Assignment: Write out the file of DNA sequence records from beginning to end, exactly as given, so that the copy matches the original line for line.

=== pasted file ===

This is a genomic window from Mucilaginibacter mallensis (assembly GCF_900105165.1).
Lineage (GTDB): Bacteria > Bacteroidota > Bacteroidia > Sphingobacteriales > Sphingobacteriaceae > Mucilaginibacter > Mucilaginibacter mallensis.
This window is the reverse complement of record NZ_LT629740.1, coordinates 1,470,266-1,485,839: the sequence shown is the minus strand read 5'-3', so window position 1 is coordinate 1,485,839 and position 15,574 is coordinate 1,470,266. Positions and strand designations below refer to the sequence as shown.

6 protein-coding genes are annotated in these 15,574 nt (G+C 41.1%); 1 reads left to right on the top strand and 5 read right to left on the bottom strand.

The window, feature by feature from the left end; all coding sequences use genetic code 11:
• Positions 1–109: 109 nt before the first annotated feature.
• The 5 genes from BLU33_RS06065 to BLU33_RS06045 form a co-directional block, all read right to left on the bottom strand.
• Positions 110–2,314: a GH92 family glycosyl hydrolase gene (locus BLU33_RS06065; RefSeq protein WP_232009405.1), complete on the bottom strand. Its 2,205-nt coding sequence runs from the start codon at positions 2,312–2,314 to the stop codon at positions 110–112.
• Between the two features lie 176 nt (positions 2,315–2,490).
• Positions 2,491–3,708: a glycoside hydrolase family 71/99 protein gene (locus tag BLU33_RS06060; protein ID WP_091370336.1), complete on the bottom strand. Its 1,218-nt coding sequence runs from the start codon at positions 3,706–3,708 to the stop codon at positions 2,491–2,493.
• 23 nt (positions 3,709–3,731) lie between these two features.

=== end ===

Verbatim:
This is a genomic window from Mucilaginibacter mallensis (assembly GCF_900105165.1).
Lineage (GTDB): Bacteria > Bacteroidota > Bacteroidia > Sphingobacteriales > Sphingobacteriaceae > Mucilaginibacter > Mucilaginibacter mallensis.
This window is the reverse complement of record NZ_LT629740.1, coordinates 1,470,266-1,485,839: the sequence shown is the minus strand read 5'-3', so window position 1 is coordinate 1,485,839 and position 15,574 is coordinate 1,470,266. Positions and strand designations below refer to the sequence as shown.

6 protein-coding genes are annotated in these 15,574 nt (G+C 41.1%); 1 reads left to right on the top strand and 5 read right to left on the bottom strand.

The window, feature by feature from the left end; all coding sequences use genetic code 11:
• Positions 1–109: 109 nt before the first annotated feature.
• The 5 genes from BLU33_RS06065 to BLU33_RS06045 form a co-directional block, all read right to left on the bottom strand.
• Positions 110–2,314: a GH92 family glycosyl hydrolase gene (locus BLU33_RS06065; RefSeq protein WP_232009405.1), complete on the bottom strand. Its 2,205-nt coding sequence runs from the start codon at positions 2,312–2,314 to the stop codon at positions 110–112.
• Between the two features lie 176 nt (positions 2,315–2,490).
• Positions 2,491–3,708: a glycoside hydrolase family 71/99 protein gene (locus tag BLU33_RS06060; protein ID WP_091370336.1), complete on the bottom strand. Its 1,218-nt coding sequence runs from the start codon at positions 3,706–3,708 to the stop codon at positions 2,491–2,493.
• 23 nt (positions 3,709–3,731) lie between these two features.